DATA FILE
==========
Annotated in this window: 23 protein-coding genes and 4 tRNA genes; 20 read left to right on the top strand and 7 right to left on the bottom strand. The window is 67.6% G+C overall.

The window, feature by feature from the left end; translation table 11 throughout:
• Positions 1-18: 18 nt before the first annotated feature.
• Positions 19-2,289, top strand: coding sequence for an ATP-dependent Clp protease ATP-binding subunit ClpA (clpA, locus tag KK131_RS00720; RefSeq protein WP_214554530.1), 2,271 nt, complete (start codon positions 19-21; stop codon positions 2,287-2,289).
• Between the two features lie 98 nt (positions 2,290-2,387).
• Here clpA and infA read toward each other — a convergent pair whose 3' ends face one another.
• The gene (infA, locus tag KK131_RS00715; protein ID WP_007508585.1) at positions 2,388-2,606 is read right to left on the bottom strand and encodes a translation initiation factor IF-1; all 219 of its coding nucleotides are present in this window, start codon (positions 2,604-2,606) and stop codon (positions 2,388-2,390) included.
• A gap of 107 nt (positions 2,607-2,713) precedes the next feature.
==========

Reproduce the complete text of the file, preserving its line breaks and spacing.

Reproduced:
Annotated in this window: 23 protein-coding genes and 4 tRNA genes; 20 read left to right on the top strand and 7 right to left on the bottom strand. The window is 67.6% G+C overall.

The window, feature by feature from the left end; translation table 11 throughout:
• Positions 1-18: 18 nt before the first annotated feature.
• Positions 19-2,289, top strand: coding sequence for an ATP-dependent Clp protease ATP-binding subunit ClpA (clpA, locus tag KK131_RS00720; RefSeq protein WP_214554530.1), 2,271 nt, complete (start codon positions 19-21; stop codon positions 2,287-2,289).
• Between the two features lie 98 nt (positions 2,290-2,387).
• Here clpA and infA read toward each other — a convergent pair whose 3' ends face one another.
• The gene (infA, locus tag KK131_RS00715; protein ID WP_007508585.1) at positions 2,388-2,606 is read right to left on the bottom strand and encodes a translation initiation factor IF-1; all 219 of its coding nucleotides are present in this window, start codon (positions 2,604-2,606) and stop codon (positions 2,388-2,390) included.
• A gap of 107 nt (positions 2,607-2,713) precedes the next feature.